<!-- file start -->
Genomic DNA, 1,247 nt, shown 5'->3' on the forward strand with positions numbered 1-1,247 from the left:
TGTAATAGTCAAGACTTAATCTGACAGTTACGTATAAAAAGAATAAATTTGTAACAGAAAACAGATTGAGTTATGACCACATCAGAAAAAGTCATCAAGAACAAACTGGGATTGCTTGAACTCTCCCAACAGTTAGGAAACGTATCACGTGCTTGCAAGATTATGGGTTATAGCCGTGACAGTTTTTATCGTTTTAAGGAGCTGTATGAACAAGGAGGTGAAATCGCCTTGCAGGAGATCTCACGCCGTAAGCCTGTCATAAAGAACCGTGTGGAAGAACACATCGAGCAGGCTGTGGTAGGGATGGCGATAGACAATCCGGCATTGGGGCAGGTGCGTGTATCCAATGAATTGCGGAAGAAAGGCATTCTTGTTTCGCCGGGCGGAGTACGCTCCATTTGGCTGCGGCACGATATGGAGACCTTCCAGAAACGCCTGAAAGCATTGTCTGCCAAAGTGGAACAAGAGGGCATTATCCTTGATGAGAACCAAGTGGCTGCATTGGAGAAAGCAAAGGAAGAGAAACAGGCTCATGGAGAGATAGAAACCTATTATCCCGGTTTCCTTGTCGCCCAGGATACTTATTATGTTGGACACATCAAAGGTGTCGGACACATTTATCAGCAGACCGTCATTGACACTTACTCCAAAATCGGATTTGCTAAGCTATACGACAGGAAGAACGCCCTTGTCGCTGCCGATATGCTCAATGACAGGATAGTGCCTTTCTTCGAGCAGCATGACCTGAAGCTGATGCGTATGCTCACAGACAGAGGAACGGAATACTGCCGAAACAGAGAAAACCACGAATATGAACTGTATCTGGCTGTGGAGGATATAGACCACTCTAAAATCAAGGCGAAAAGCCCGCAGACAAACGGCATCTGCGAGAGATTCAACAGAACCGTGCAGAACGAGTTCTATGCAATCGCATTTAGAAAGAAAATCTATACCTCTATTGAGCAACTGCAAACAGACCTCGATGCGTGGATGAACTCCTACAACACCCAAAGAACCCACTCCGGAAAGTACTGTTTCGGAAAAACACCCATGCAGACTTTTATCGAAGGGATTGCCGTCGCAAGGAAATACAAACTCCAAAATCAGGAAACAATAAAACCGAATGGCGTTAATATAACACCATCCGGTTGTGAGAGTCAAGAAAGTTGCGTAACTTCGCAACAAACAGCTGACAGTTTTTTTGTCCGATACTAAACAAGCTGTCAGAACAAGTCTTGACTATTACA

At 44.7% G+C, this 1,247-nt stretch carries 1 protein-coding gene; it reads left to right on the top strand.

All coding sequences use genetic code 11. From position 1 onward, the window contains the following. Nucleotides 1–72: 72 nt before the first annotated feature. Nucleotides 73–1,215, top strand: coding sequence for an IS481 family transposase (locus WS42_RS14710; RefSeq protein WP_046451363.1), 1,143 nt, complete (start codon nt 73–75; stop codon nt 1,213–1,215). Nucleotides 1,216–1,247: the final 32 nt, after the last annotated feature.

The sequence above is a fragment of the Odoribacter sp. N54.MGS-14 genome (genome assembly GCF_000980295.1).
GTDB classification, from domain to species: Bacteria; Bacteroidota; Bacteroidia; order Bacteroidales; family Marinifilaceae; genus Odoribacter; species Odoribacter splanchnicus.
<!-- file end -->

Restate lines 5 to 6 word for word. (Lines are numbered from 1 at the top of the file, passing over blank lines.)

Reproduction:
The sequence above is a fragment of the Odoribacter sp. N54.MGS-14 genome (genome assembly GCF_000980295.1).
GTDB classification, from domain to species: Bacteria; Bacteroidota; Bacteroidia; order Bacteroidales; family Marinifilaceae; genus Odoribacter; species Odoribacter splanchnicus.